Esther Windsor


Lindsay Anderson, If...., Terry Atkinson, David Bainbridge,
David Burrows, Jenny Holzer, Hypgnosis, Calli Travlos, Gavin Turk, Mark Wallinger

The Waiting Room
School of Art and Design
University of Wolverhampton
Wolverhampton WV1 1SB

Curated by Esther Windsor

5.5.98 -16.6.98
Touring to Shoreditch Electricity Showrooms

Rejecting all morality and restraint, these cynics do not hesitate to commend theft, the destruction of scholarship, the abolition of work, total subversion, and a world wide proletarian revolution with 'unlicensed pleasure' as its only goal.
Basic Banalities IS no. 8 Block 14 1988

Heatwave takes its title from the British Situationist International movement referencing original work of May '68 and current practice. May 68 informs and influences many defining moments in contemporary history and cultural politics making up the present, from French theorists to Punk. Heatwave is not about May 68 or political positions, nor is it a historical survey, but brings together a generational shift of artists working with attitude to revolutionary tradition. Chris Gray, author of 'Leaving the Twentieth Century', described this as destruction of contemporary conditioning and simultaneously the construction of situations in the liberation of boundless energy, trapped under the surface of everyday life.

Lindsay Anderson's film If, set at English Public school, heralds old-fashioned heroes and traditionalists. We must be free or die 'England Awake' Johnny cries in the gym. 'Violence and Revolution are the only pure acts'. Fatally romantic, theirs is the homely beauty of the good old cause. May 68 is memory, memory of the delirious spectacle of glamorous violence and embodied passion. Raw revolutionaries charged with energy, destruction, art and subversive crimes. Maoist or Marxist the fervour of vandal orgies and sit-ins, signal now nostalgia for artistic innocence, youthful enthusiasm and emancipatory promise. In an era of bankruptcy of ideology, 'Cool Britannia' and political anaemia, imagery invested with the past and absorbed into everyday malaise creates a powerful utopian 'Modern'. Heatwave haunts the promise of the Modern, with its hopes for the unexpected, new and better revealing a delusional pathos of the future.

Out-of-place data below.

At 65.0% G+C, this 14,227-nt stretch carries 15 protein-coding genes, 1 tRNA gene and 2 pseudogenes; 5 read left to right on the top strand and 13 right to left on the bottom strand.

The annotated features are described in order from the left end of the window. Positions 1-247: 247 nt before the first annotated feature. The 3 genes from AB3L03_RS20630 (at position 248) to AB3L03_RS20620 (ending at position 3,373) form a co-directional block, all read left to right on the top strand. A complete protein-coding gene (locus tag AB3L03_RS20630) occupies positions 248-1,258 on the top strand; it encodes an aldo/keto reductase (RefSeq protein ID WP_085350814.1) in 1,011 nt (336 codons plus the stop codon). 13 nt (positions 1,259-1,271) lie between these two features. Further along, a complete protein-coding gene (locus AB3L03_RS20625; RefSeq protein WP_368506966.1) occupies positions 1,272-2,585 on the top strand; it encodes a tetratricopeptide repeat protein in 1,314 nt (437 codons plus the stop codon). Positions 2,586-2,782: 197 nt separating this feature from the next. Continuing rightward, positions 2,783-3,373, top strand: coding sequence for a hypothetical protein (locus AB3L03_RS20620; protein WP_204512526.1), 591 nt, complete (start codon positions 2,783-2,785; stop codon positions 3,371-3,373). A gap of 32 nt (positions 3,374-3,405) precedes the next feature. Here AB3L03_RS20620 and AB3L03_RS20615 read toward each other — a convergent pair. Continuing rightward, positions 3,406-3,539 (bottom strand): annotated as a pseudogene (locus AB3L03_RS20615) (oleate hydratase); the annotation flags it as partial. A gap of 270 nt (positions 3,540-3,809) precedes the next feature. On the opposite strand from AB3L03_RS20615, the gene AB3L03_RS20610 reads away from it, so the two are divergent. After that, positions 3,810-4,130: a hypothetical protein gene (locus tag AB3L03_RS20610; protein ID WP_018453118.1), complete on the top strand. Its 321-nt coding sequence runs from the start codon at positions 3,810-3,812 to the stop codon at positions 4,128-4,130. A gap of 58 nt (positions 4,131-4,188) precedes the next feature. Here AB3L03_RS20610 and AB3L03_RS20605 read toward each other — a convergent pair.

Dave Burrows and Gavin Turk have both made new work for this showing of Heatwave.

With thanks to the Arts Council Collection, Hayward Gallery, London for the work of Jenny Holzer, Mark Wallinger and Hypgnosis.

Press quotes:

Star turn by David Burrows: blown up colour photographs of the decapitated heads of George Michael and Tony and Cheri Blair, from miniatures made from chewed bubble gum and overpainted- with plenty of blood. Burrows who lectures in fine art at University of Central England, Birmingham says: ‘Although I’m not working with situationist themes, my work does deal with consumerism and the spectacle. I identify with the consumer more than the situationists did. They would say that the proletariat is living in alienation, enslaved by consumer culture. I think we need to enjoy alienation, go to extremes. That’s why I wanted to make something both seductive and repulsive. What’s more I can watch TV when I work , chewing bubble gum.’
The Independent on Saturday

The troubles of 1968 were not for nothing: whatever exactly their legacy is, they signify a fracture in the pristine picture of reality so aptly described by Debord as ‘spectacular’, as a glitzy illusion obscuring the actual poverty of everyday life. In a culture in which the organised obliteration of memory has become an almost unquestioned act, a show such as Heatwave deserves to be taken with the utmost seriousness.
Peter Suchin: everything magazine

More Press

  The Independent Daily
  Peter Suchin: Everything Magazine

  John Myers: Variant
  Heatwave List of Works